In 22 seasons on the sidelines (1998-2019), Kramer also led Naples to 17 district and eight regional titles. The legendary coach routinely thanked his administrator, including Modugno, during his coaching run.
“He is the best in the business,” said Kramer, who is a guidance counselor for CCPS alternative schools. “It will be very difficult for Naples High to replace him. We’re losing a valuable resource when we lose Ernie Modugno.”
From officer to AD
Modugno never intended to get into education.
However, after graduating college, his best friend and roommate worked in the schools as a youth and public relations deputy (YRD) with the Collier County Sheriff’s Office (the position is now called a school resources officer). Seeing how much his friend enjoyed his job, Modugno decided to try it.
There was one problem – Modugno was not an American citizen.
Modugno was born in Germany to German parents but was adopted by an American soldier serving in the country and his wife. When Modugno was 8, the family moved to Northeast Ohio.
At the end of his junior year at Stow-Munroe Falls High School, Modugno’s family moved to Fort Myers. Modugno graduated from Fort Myers High in 1972, then attended the University of South Florida.
In 1980, Modugno passed his citizenship test, and in 1981 he started at Naples High as a YRD officer.
Part of his job was to give presentations in classrooms. Modugno showed a knack for it, and other Naples teachers suggested he become an educator. Modugno took a year off to earn his teaching degree, then became a history and social studies teacher at Naples in 1986.
In 1987-88, Modugno was named the state’s American History Teacher of the Year.
Modugno also holds the distinction of being the first varsity soccer coach in Naples High history. He played the sport in Ohio, but Fort Myers didn’t have a team when he was in school. In 1982, the boys soccer program at Naples moved from club to varsity, and Modugno was its coach.
In 1988, when then-AD Roy Terry became a principal at another school, the Naples principal at the time, Dan White, asked the 34-year-old Modugno to take the position.
“That was a shocker to me,” Modugno said. “I was happy teaching and coaching. I gave it a shot, and I absolutely hated it.
“Teaching is a finite thing, whether it’s creating a lesson plan or doing any other task. I found out quickly athletic director is completely the opposite. You’re constantly juggling things that are incomplete. That created a lot of anxiety and cognitive dissonance early because I was a task completer.”
While Modugno said the first year was rough, he found his groove and learned to love it. The athletic program also found success early under Modugno. In addition to the girls cross country title in 1990, the Eagles’ softball team won seven state championships in Modugno’s first eight years.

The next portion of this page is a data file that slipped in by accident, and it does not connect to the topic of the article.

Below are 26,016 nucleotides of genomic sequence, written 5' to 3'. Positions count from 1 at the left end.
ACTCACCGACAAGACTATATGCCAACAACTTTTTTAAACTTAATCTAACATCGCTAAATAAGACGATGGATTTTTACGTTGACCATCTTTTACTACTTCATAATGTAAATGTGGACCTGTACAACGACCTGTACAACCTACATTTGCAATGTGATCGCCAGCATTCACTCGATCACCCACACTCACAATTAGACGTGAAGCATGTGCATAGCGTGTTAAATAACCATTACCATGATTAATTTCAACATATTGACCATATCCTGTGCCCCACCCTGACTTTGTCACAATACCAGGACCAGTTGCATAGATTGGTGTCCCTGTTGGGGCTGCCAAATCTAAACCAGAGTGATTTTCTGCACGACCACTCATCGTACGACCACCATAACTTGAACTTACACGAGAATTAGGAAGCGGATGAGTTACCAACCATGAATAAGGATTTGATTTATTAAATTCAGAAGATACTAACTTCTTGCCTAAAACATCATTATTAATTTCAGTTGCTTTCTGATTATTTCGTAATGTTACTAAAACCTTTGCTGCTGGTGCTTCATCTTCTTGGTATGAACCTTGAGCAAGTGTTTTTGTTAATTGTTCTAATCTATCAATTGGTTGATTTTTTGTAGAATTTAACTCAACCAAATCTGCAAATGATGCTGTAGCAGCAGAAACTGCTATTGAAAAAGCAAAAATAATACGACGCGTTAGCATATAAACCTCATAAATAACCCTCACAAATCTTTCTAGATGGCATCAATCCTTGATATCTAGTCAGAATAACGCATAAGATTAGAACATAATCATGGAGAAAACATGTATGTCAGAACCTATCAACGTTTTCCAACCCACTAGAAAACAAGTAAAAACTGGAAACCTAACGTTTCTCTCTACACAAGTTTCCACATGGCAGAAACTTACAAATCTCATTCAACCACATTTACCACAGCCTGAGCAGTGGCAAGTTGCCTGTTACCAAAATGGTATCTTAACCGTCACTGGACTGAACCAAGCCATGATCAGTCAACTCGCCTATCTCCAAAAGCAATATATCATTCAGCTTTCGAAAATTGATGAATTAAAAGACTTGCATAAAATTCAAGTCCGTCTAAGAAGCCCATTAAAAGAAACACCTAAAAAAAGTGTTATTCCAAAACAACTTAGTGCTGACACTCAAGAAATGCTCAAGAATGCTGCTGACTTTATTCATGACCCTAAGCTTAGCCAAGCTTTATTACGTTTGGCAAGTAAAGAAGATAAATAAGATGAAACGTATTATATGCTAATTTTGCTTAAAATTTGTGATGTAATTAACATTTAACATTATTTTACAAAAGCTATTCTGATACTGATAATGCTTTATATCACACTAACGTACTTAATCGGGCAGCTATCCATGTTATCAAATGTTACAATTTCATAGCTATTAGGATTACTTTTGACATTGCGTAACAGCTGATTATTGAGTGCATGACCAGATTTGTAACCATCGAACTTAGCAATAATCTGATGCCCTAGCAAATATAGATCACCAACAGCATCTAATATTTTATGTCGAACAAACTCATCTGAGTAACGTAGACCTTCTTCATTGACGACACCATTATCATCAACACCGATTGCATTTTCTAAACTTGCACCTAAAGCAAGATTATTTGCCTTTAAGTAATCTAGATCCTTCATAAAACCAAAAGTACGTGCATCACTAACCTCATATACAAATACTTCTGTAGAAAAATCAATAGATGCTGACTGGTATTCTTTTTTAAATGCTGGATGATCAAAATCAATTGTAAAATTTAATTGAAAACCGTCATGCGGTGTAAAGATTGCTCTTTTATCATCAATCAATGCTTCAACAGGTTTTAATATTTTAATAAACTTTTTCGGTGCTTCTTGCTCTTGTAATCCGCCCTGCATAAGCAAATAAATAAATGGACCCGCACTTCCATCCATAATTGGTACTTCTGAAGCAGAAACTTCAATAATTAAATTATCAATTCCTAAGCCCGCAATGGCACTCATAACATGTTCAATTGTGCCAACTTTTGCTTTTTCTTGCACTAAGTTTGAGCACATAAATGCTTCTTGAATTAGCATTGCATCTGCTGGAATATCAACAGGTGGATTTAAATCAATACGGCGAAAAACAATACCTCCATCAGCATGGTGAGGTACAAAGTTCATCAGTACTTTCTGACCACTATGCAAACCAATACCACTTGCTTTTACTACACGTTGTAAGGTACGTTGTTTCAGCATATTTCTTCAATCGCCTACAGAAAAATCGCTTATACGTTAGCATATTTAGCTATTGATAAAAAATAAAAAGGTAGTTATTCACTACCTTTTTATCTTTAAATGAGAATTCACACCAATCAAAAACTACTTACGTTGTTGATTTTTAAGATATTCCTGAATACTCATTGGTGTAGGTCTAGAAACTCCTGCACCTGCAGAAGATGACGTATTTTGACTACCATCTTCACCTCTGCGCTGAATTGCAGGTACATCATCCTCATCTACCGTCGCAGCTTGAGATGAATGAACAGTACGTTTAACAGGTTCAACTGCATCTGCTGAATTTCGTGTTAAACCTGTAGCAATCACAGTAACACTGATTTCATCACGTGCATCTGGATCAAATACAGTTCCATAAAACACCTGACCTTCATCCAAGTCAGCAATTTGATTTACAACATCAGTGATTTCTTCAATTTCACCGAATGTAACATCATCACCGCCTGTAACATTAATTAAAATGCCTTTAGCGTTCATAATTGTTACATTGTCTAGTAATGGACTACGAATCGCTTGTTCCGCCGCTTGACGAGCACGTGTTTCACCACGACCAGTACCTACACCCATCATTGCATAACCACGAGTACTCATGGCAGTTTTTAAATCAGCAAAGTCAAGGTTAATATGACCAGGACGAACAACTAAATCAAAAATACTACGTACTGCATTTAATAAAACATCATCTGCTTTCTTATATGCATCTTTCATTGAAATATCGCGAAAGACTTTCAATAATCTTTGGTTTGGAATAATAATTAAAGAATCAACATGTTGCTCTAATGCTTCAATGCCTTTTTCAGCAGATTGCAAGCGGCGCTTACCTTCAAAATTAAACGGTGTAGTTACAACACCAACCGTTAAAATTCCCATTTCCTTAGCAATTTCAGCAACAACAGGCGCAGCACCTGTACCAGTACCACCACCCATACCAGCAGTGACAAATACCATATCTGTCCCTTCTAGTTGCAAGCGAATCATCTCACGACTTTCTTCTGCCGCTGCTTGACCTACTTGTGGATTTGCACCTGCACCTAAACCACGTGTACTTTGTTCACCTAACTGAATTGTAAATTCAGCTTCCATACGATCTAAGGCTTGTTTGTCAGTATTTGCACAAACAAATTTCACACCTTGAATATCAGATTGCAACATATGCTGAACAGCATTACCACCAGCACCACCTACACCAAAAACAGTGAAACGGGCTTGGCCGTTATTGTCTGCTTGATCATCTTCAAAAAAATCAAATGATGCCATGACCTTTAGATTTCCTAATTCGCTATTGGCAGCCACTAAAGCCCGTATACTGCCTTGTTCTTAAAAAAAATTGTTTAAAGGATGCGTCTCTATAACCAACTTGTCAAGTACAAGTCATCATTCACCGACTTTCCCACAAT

“It’s very challenging every day,” Modugno said of his job, “but there have been very, very few instances where I said to myself in the morning, ‘Gosh, I wish I didn’t have to go to work today.’”
‘A joy and a privilege’
When Modugno took over the Naples athletic department, nine of the 15 high schools in Collier County didn’t exist. Now the Golden Eagles are tasked with replacing all that Modugno has given the school for four decades.
“His role as an activities coordinator does not fully capture the impact he has on our school,” said Burkett, the Naples principal. “Mr. Modugno not only leads our athletics and activities, he has also served as a listening ear and advisor to school administrators over the years.”
The school’s administration will undergo another change next school year when current Lely principal Ellen Keegan takes the same position at Naples. Burkett, who was named the school district’s principal of the year this year, is being promoted to CCPS administration.
However, Burkett doesn’t expect Golden Eagles athletics to suffer.
“The success of Naples High School is in our school community members,” the principal said. “We have outstanding students, coaches, teachers, and administrators who are dedicated to working hard. When you pair that foundation with incredible parent and community support, great things happen. I’m confident that with Mrs. Keegan and our next activities coordinator even greater heights will be achieved.”
As for Modugno, he has no concrete plans. He hopes to travel and spend time with his wife, Mary. And he plans to be at as many Golden Eagles games as he can in the fall – only in the stands, not on the sidelines.
“It’s just been a joy to be here,” Modugno said. “It’s been a fantastic experience and a privilege for me to be at a place like Naples High School where there are great people to work with. I’ve been very, very fortunate I’ve gotten to do something I’ve enjoyed for so many years.
“I’ve been blessed, and I don’t take that for granted.”